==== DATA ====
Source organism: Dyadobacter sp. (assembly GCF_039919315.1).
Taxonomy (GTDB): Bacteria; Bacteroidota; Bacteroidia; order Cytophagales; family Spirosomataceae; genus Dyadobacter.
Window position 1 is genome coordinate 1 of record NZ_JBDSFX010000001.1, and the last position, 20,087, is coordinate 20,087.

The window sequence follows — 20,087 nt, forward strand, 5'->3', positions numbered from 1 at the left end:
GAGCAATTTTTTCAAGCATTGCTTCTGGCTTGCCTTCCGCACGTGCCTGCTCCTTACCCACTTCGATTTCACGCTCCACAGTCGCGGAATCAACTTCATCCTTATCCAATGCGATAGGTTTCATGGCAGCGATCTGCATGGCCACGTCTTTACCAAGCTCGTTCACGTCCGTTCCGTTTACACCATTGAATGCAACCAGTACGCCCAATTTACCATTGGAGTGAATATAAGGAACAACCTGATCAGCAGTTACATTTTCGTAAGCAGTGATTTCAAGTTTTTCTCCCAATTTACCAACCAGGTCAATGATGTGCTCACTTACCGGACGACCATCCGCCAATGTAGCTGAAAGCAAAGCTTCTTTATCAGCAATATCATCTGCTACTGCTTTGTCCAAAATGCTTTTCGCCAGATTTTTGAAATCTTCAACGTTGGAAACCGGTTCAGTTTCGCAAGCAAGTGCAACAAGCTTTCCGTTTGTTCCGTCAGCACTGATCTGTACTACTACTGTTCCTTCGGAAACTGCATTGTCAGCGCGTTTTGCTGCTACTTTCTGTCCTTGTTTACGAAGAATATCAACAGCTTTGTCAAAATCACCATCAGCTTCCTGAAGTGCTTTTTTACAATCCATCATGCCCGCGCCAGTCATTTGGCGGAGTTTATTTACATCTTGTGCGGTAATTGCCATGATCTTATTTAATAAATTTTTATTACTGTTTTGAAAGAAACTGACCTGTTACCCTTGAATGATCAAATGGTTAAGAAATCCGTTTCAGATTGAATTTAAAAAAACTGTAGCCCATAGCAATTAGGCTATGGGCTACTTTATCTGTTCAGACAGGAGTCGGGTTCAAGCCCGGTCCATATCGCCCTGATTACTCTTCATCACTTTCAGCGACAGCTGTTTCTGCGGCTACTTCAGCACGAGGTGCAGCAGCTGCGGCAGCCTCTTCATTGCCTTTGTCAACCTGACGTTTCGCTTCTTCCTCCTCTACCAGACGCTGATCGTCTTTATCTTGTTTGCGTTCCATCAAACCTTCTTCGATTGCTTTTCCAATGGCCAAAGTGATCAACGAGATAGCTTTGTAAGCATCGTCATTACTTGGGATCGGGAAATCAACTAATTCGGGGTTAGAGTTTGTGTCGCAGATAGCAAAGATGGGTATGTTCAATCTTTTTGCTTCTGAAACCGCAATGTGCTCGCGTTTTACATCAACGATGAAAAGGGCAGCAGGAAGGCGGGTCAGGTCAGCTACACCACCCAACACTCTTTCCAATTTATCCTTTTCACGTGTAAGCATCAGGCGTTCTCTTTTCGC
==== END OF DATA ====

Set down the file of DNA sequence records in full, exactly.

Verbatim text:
Source organism: Dyadobacter sp. (assembly GCF_039919315.1).
Taxonomy (GTDB): Bacteria; Bacteroidota; Bacteroidia; order Cytophagales; family Spirosomataceae; genus Dyadobacter.
Window position 1 is genome coordinate 1 of record NZ_JBDSFX010000001.1, and the last position, 20,087, is coordinate 20,087.

The window sequence follows — 20,087 nt, forward strand, 5'->3', positions numbered from 1 at the left end:
GAGCAATTTTTTCAAGCATTGCTTCTGGCTTGCCTTCCGCACGTGCCTGCTCCTTACCCACTTCGATTTCACGCTCCACAGTCGCGGAATCAACTTCATCCTTATCCAATGCGATAGGTTTCATGGCAGCGATCTGCATGGCCACGTCTTTACCAAGCTCGTTCACGTCCGTTCCGTTTACACCATTGAATGCAACCAGTACGCCCAATTTACCATTGGAGTGAATATAAGGAACAACCTGATCAGCAGTTACATTTTCGTAAGCAGTGATTTCAAGTTTTTCTCCCAATTTACCAACCAGGTCAATGATGTGCTCACTTACCGGACGACCATCCGCCAATGTAGCTGAAAGCAAAGCTTCTTTATCAGCAATATCATCTGCTACTGCTTTGTCCAAAATGCTTTTCGCCAGATTTTTGAAATCTTCAACGTTGGAAACCGGTTCAGTTTCGCAAGCAAGTGCAACAAGCTTTCCGTTTGTTCCGTCAGCACTGATCTGTACTACTACTGTTCCTTCGGAAACTGCATTGTCAGCGCGTTTTGCTGCTACTTTCTGTCCTTGTTTACGAAGAATATCAACAGCTTTGTCAAAATCACCATCAGCTTCCTGAAGTGCTTTTTTACAATCCATCATGCCCGCGCCAGTCATTTGGCGGAGTTTATTTACATCTTGTGCGGTAATTGCCATGATCTTATTTAATAAATTTTTATTACTGTTTTGAAAGAAACTGACCTGTTACCCTTGAATGATCAAATGGTTAAGAAATCCGTTTCAGATTGAATTTAAAAAAACTGTAGCCCATAGCAATTAGGCTATGGGCTACTTTATCTGTTCAGACAGGAGTCGGGTTCAAGCCCGGTCCATATCGCCCTGATTACTCTTCATCACTTTCAGCGACAGCTGTTTCTGCGGCTACTTCAGCACGAGGTGCAGCAGCTGCGGCAGCCTCTTCATTGCCTTTGTCAACCTGACGTTTCGCTTCTTCCTCCTCTACCAGACGCTGATCGTCTTTATCTTGTTTGCGTTCCATCAAACCTTCTTCGATTGCTTTTCCAATGGCCAAAGTGATCAACGAGATAGCTTTGTAAGCATCGTCATTACTTGGGATCGGGAAATCAACTAATTCGGGGTTAGAGTTTGTGTCGCAGATAGCAAAGATGGGTATGTTCAATCTTTTTGCTTCTGAAACCGCAATGTGCTCGCGTTTTACATCAACGATGAAAAGGGCAGCAGGAAGGCGGGTCAGGTCAGCTACACCACCCAACACTCTTTCCAATTTATCCTTTTCACGTGTAAGCATCAGGCGTTCTCTTTTCGC